The Masons

Let You Down Easy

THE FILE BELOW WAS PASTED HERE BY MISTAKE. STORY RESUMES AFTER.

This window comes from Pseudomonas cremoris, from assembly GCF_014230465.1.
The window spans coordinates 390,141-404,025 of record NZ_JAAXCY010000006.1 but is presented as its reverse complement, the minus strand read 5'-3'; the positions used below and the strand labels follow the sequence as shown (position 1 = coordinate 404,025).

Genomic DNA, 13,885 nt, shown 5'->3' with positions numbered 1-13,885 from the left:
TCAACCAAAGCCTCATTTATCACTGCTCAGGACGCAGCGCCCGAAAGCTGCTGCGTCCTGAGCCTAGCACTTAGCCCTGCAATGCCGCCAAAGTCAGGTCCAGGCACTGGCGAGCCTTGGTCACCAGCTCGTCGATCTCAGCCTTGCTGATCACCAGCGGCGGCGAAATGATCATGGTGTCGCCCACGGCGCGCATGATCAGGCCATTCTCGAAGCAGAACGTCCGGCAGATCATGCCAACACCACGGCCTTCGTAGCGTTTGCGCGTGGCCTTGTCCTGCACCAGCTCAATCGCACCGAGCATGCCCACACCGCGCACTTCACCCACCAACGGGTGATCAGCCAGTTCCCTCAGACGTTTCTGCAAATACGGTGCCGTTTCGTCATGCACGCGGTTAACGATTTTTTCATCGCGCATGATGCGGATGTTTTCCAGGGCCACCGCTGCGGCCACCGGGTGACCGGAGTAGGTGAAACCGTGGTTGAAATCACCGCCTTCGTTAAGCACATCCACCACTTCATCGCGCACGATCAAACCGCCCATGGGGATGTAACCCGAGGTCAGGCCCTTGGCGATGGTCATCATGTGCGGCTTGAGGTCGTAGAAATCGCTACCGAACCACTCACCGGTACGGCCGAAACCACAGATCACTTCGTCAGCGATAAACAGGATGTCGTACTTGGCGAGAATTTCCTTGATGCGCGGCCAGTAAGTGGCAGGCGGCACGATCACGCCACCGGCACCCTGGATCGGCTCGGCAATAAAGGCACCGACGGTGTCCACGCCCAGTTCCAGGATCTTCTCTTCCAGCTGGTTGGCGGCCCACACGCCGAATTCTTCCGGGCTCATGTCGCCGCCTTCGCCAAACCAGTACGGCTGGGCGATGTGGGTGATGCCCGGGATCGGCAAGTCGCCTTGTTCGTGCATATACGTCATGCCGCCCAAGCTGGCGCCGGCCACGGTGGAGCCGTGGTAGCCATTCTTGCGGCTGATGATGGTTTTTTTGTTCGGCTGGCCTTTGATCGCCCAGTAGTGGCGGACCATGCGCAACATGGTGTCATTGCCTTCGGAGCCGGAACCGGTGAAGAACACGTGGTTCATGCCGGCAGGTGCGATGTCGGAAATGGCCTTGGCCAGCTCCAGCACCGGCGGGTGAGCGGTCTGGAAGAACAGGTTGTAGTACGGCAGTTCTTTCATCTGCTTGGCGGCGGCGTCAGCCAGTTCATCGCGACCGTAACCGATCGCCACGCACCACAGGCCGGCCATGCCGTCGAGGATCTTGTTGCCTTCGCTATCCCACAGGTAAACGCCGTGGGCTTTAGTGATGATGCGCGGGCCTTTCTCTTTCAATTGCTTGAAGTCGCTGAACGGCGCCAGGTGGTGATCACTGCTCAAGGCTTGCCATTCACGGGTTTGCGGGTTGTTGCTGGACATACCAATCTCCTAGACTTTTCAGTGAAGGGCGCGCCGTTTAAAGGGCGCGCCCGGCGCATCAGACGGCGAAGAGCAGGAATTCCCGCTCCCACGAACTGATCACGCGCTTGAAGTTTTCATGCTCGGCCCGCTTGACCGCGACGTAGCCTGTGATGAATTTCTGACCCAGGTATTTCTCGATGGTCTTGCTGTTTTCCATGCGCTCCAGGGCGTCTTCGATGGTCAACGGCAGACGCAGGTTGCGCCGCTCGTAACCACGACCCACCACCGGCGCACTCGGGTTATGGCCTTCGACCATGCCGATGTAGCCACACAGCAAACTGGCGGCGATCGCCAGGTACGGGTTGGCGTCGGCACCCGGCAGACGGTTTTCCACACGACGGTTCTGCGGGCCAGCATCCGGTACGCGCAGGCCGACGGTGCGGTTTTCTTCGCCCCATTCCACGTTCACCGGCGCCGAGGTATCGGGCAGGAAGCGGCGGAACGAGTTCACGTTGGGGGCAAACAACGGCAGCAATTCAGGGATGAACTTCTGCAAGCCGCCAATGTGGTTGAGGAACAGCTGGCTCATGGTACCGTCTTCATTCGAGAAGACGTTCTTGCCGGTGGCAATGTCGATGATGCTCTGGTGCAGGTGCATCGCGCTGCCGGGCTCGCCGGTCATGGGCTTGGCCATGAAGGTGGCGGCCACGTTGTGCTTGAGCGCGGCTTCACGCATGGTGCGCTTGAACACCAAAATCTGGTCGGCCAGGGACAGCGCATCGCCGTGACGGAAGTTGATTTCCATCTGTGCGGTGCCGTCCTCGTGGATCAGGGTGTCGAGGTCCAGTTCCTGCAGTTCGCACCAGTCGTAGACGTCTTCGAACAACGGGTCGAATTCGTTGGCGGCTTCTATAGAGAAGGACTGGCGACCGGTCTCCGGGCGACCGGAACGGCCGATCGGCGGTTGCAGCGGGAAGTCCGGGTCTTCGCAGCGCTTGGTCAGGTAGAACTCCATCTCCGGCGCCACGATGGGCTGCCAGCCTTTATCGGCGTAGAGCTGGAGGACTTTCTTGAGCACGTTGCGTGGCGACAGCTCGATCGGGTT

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It's been eight years since the Masons released their first and last album, Change Me Back. Since then, Kraig Jordan has been happily writing away, although the bulk of his songs remained unfinished. Eventually though, Jordan picked 14 to finish off, and with the help of friends (15 in all) recorded Let You Down Easy in his studio garage. The result is a wonderfully perplexing set, and is certainly not bound together by musical style. From acoustic ballads to hard rockers, C&W to the blues, evoking bands as far afield as Richard Hell & the Voidoids, the Kinks and Camper Van Beethoven, and with the sequencing oft times emphasizing the eclectic nature of the set, it can be a deliberately bumpy ride. Jordan, however, insists that the cohesion rests in his themes. And in places, one can see his point. "Paper Trail"'s tale of a man with a secret to hide from the nosy press, "Bluefish Frenzy"'s media sharks circling a boating tragedy, and the plaintive loss of a boyfriend related on "Gone Forever" do indeed laterally link. But what interconnects the concerns over food and water safety expressed on "In the Water," an ode to the visiting dog "Theo," and the "sue now" society of "Class Action"? And how do any of them relate to the trio mentioned above that precedes them? Even though the themes dramatically shift and the musical and vocal styles alter abruptly, somehow Let You Down Easy holds lightly together, through Jordan's fabulous melodies, strong hook-laden choruses, sublime imagery, and surprising metaphors. A bit of a head-scratcher of an album, but that's a good thing, insuring listeners will play it again and again to discover its inner secrets.

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